More and more people are discovering the simple yet exotic flavours of Scandinavia and, whilst many of us have learned how to make our own cinnamon rolls, there is more to Swedish cuisine than “kanelbullar” and meatballs. Here are a few of the Swedish foods you should try this year.


The Swedish forest is full of super foods. Cloudberries, blueberries, raspberries, wild strawberries, lingonberries… these little parcels of vitamin power are all there, ready for the picking for anyone who so wishes (thanks to the Freedom to Roam you are welcome to go looking for berries and mushrooms wherever you like)— and most of them don’t need cooking before eating either. Have them with your meatballs and mash, or for a super delicious start to the day, simply sprinkle your berries, coated in a pinch of sugar if you wish, over porridge, yoghurt or soured milk, filmjölk, and you’re good to go!


Think you know rye bread and crisp bread? Think again. In Swedish shops, there are whole aisles dedicated to knäckebröd, crisp bread, and Swedes on average eat four kilos of the stuff every year. It comes in more types and flavours than we can count. Equally perfect with a topping of cheese as it is with houmous or Kalles Kaviar, the knäckebröd has a place in every Swedish person’s heart — in fact 85% of households have some at home. Originally from Värmland near Gothenburg, it is now a proud Swedish export.


Whether it is Christmas, Easter or Midsummer, Swedish celebrations feature herring, or as we say in Sweden: sill. Food plays a central role in all Swedish festivities and Swedes like to offer a spread of foods for guests to choose from, particularly at Christmas when the julbord, Christmas table, is a literal smorgasbord of delights — including many versions of delicious sill. From mustard seeds to curry spice, the flavours are bold and fresh and paired with dill potato and strong shots of snaps.


This beautifully green cake, which was named that way because the Swedish princesses of the early 20th century loved it so much, is a staple in any fine Swedish café. Made up of layers of airy sponge cake, whipped cream, vanilla custard — and in some cases strawberry jam — the cake is topped off with a coat of green marzipan and a pink marzipan rose. Notoriously difficult to make yourself, you can buy a delicious slice — or a whole cake — at any Swedish café.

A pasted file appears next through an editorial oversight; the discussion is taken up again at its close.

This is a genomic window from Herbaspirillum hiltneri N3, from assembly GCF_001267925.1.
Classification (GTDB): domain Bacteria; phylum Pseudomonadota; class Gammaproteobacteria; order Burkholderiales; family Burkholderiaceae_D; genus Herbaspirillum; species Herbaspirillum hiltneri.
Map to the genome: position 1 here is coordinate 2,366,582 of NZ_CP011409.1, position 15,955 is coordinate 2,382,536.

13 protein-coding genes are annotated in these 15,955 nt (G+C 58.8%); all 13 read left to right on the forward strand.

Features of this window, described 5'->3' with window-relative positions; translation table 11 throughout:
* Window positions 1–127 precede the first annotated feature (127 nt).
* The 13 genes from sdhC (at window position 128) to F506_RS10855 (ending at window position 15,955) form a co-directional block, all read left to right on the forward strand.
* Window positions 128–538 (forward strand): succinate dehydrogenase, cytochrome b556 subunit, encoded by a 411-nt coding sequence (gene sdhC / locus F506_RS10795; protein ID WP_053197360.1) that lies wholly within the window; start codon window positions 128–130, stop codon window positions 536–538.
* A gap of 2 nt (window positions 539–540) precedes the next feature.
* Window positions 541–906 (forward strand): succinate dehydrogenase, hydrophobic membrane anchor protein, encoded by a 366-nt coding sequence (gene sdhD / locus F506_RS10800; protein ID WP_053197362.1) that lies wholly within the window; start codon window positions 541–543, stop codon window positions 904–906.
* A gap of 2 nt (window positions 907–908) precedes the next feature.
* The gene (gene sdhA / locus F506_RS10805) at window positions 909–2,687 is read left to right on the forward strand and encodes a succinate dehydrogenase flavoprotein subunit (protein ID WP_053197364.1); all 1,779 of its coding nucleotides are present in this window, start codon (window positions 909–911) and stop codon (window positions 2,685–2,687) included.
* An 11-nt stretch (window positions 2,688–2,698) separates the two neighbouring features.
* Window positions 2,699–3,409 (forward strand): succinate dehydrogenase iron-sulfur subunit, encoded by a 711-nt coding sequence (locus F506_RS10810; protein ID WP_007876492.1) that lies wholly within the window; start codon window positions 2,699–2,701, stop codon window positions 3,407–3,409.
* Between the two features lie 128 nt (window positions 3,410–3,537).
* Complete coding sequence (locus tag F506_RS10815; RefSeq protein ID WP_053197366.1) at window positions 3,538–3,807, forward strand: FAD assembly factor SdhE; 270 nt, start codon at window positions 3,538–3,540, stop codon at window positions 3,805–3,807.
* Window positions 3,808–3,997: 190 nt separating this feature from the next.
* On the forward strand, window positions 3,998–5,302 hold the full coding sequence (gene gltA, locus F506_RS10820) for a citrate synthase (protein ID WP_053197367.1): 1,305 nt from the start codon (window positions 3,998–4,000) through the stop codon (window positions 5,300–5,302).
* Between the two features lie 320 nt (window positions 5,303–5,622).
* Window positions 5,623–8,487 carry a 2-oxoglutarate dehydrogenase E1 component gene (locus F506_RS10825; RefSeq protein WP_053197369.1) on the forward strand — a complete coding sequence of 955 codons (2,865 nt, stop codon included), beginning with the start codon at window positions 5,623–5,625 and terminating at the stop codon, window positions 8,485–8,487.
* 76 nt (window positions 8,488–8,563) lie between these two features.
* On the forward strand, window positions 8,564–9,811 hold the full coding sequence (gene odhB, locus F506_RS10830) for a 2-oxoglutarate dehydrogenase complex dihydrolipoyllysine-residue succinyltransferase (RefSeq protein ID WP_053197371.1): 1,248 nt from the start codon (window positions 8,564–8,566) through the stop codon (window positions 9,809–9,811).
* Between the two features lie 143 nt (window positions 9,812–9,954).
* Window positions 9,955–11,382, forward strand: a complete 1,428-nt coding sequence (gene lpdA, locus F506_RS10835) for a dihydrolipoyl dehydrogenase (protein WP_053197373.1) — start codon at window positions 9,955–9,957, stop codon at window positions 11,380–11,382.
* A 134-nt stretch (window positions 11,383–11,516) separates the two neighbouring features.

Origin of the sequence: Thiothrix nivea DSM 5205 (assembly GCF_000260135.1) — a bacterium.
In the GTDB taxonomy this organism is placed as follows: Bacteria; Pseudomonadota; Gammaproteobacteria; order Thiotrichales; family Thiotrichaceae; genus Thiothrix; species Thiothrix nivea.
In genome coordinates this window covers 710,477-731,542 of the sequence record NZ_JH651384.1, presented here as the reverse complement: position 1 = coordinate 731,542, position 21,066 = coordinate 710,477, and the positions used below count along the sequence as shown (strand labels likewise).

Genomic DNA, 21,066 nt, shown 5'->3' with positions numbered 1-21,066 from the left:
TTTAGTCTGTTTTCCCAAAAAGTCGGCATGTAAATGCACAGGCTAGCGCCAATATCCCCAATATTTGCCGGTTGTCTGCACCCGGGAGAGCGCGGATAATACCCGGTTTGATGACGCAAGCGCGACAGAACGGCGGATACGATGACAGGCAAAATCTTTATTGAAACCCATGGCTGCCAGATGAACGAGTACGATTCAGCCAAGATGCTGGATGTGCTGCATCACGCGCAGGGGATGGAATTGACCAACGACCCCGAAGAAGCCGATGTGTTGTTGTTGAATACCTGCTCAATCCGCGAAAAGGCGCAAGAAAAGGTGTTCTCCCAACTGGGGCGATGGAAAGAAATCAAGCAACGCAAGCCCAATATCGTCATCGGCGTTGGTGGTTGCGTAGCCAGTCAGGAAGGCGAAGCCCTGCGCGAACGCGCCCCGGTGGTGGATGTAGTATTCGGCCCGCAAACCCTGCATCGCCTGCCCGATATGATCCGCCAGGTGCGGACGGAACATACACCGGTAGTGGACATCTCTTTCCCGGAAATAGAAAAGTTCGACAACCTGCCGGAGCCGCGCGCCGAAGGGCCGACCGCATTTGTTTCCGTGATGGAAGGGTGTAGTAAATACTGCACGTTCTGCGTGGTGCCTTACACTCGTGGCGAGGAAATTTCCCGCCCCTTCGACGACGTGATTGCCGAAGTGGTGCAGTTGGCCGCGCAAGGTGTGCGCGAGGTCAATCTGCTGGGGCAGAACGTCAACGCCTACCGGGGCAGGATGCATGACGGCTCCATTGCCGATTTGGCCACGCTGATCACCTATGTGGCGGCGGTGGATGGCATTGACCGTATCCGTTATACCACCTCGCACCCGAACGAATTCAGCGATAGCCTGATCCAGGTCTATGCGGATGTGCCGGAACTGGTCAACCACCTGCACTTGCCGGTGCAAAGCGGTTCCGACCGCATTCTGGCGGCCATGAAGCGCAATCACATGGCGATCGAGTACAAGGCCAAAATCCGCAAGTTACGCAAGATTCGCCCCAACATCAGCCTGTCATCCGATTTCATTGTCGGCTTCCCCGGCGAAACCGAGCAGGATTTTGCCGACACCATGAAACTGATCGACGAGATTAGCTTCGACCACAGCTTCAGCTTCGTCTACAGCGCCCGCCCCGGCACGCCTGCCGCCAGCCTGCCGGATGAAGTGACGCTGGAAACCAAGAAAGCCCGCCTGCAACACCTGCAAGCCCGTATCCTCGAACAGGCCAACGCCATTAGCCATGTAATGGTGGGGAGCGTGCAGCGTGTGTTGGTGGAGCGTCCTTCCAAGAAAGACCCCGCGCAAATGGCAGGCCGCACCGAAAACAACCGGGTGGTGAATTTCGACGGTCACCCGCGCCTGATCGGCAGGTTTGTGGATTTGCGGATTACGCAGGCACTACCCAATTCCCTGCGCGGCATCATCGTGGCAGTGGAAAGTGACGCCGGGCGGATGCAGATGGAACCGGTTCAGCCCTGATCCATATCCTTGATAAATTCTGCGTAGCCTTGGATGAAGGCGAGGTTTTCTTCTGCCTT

It may seem cruel to eat Santa’s helpers but sautéed reindeer is a real delicacy and the best known food from Swedish Lapland. You can make the dish from different types of animals but for the best result, the meat is frozen and then cut in thin slices before frying and seasoning it, finally adding either water, cream or beer and cooking until tender. Served with mashed potato and lingonberry, this is a classic Sami cuisine.



Named after the northern tip of Denmark, located just opposite of Gothenburg, and made with fresh shrimp, caviar, dill and — sometimes — other treasures of the sea found in abundance on the West coast of Sweden, skagenröra is a Swedish classic. Served on toast or as a filling for jacket potato or avocado, it is a classy starter to any meal — especially when topped with a heady spoonful of caviar.


Say “pie” to a Swede and they will think not of a British pie full of gravy but to what we might refer to as a quiche. An open-topped baked good filled with delicious cheese — in in the case of the most famous Swedish “pie”, a particular kind of cheese, from the county of Västerbotten. A strong, mature cheese often grated onto knäckebröd, it gives this pie a gorgeous taste and texture.


Swedes don’t do Pancake Day — well, they do, traditionally it’s every Thursday, following a portion of hearty pea soup, but in February, on the night where every Brit is seen perfecting their pancake flipping skills, Swedes tuck into a semla. This sweet bun filled with almond paste and cream is nothing short of delicious — and whilst it generally isn’t on sale any other time of the year, many a Swede likes to indulge in more than one semla between January and March.


Is there anything as delicious as freshly picked and squeezed apple juice? Hailing directly from the Southern Swedish apple fields in Skåne, apple “must” or cloudy apple juice as we might call it, is a local delicacy and a must try in the Skåne region which is well known for its artisan food produce. Every year in the last weekend of September, a big fruit fest takes place in Österlen and what’s more, they also make apply cider. Foodie trip anyone?


Swedish people love sandwiches almost as much as Brits do, however they have theirs open top, often on a darker rye bread or “polar bread,” a light and soft Nordic flatbread. A classic topping, aside from cheese or liver pate and gherkin, is egg, mayo, dill and lots and lots of shrimp.

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